A bad nuclear deal will once again inflict a heavy toll on Israel, so Israel must act against it in a loud and unified manner, even if the potential for advancing the Saudi deal, which is very important to Israel, is undermined in the process. This critical issue should remain the number one priority and must not be included in any Israeli political controversy. Sources inside Israel, official and unofficial, who express the opinion that even a bad agreement has advantages, such as giving Israel more time to prepare for a future confrontation with Iran, are wrong and misleading, and they also harm Israeli interests.

At the same time, Iran is trying to draw Israel into a multi-front confrontation and to remain, at least for now, out of real physical confrontation. Israel cannot allow Iran to get away with that, and at the same time, Israel must continue to improve its capabilities – military or otherwise. The Israeli message against an agreement with Iran must be crystal clear; any other form of conduct will send the message – especially to the Gulf states – that Israel is weak and cannot be trusted.

Brigadier General (res.) Jacob Nagel is a senior fellow at the Foundation for Defense of Democracies (FDD) and a visiting professor at the Technion’s Faculty of Aerospace Engineering. He previously served as Prime Minister Benjamin Netanyahu’s national security advisor and head of the National Security Council (acting).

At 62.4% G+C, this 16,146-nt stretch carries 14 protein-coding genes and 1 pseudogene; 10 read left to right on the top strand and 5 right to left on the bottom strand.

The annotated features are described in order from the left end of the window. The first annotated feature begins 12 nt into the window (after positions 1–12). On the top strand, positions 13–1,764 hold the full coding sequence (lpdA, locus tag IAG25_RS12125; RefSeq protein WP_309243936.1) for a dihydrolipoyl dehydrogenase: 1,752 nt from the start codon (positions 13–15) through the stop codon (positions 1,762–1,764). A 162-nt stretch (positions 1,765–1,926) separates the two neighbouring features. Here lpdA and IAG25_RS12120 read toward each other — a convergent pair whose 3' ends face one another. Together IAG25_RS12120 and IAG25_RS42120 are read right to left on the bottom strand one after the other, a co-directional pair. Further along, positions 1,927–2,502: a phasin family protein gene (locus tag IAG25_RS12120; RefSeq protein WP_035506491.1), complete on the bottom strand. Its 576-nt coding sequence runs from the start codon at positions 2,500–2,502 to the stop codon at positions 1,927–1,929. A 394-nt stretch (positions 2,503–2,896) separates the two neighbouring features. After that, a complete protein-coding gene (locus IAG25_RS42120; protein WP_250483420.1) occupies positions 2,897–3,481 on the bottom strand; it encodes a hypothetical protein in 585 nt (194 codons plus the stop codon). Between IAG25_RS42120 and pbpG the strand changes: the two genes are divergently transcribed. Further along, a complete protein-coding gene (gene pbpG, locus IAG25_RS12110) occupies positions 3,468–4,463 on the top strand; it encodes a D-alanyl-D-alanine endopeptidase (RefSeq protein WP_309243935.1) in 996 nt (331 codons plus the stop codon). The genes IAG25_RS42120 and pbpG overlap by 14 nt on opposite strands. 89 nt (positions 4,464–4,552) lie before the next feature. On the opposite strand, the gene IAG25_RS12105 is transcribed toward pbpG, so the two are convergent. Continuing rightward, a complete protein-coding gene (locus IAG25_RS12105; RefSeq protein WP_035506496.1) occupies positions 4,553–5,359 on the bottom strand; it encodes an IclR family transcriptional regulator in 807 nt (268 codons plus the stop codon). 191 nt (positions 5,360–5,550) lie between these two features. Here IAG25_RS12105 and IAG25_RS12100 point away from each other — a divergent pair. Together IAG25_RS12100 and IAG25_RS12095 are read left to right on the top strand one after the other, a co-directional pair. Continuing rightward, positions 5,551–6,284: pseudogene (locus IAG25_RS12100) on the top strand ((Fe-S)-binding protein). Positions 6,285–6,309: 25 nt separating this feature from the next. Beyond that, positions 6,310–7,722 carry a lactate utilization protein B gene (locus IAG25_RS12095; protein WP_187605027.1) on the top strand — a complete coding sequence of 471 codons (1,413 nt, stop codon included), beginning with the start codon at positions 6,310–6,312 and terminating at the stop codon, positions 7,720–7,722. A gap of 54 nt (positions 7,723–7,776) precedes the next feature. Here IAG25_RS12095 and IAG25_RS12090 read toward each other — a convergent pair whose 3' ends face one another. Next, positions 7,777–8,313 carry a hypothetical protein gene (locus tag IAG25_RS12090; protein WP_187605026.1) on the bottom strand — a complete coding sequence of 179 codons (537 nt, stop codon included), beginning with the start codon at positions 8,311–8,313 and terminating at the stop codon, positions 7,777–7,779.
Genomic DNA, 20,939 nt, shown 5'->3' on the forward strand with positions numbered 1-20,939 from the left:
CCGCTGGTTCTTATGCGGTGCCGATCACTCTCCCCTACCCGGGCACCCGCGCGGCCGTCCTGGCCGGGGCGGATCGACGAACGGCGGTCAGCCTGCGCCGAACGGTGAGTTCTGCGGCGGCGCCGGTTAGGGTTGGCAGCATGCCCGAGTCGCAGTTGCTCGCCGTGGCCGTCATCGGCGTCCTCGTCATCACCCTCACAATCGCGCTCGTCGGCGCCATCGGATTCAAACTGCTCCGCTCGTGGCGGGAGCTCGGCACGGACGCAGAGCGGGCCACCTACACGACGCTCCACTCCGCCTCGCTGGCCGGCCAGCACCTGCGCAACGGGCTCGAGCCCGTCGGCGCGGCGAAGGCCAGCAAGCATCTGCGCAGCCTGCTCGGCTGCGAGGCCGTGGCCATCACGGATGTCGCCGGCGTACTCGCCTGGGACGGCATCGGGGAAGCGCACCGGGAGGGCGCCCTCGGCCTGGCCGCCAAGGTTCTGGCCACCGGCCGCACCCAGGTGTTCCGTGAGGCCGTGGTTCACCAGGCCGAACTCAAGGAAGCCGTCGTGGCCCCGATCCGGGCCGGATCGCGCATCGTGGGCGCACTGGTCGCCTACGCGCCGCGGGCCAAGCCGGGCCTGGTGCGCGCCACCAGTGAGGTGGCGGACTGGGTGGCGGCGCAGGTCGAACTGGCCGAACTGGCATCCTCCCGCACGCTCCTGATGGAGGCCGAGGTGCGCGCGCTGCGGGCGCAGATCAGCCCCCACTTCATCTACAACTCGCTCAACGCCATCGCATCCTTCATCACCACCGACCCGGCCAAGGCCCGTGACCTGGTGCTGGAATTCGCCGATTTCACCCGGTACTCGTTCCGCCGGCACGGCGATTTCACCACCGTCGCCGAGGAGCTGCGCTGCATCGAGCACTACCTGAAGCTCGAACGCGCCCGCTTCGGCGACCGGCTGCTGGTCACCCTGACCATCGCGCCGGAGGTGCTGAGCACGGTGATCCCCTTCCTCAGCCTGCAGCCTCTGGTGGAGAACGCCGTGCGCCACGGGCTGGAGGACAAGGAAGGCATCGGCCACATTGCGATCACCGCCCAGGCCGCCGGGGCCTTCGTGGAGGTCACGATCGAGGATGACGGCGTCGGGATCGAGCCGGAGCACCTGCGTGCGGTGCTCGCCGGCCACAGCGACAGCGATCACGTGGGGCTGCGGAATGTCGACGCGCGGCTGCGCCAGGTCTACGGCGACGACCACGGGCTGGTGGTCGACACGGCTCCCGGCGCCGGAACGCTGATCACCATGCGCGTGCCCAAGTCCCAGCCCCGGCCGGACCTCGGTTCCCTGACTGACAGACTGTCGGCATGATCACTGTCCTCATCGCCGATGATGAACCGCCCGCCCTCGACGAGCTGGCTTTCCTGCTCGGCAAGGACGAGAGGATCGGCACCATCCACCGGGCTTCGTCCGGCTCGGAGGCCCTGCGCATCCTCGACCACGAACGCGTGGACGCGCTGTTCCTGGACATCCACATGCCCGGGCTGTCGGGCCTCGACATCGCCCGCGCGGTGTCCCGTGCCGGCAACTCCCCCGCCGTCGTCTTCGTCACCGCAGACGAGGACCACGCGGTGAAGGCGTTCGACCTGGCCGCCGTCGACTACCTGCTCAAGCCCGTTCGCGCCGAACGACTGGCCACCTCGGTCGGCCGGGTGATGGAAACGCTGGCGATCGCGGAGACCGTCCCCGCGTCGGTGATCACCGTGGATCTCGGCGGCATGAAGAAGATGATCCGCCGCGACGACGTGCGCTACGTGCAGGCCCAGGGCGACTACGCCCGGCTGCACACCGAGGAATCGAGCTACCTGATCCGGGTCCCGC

Now that Erdogan is firmly in power, what is Israel’s Turkish dilemma? – opinion


With Erdogan now in office for another five years and possibly longer, the expectation in Jerusalem is that it is only a matter of time before he invites Netanyahu for a visit to Ankara.


Jerusalem Post,  JUNE 2, 2023


Recep Tayyip Erdogan: Solidly in charge after his election win, but his re-election creates some dilemmas for Israel, especially with respect to gas export plans. (Photo: UPI / Alamy Stock Photo)


A little over two weeks after he swept the last election in November, Benjamin Netanyahu received a phone call from Ankara. Turkish President Recep Tayyip Erdogan was on the line for the first call between the two leaders in over nine years.

In a statement that Netanyahu’s office put out, the incoming prime minister said that he agreed with Erdogan “to work together to launch a new era in ties between Turkey and Israel” and after Erdogan’s victory in the second round of elections on Sunday, that “new era” has now come.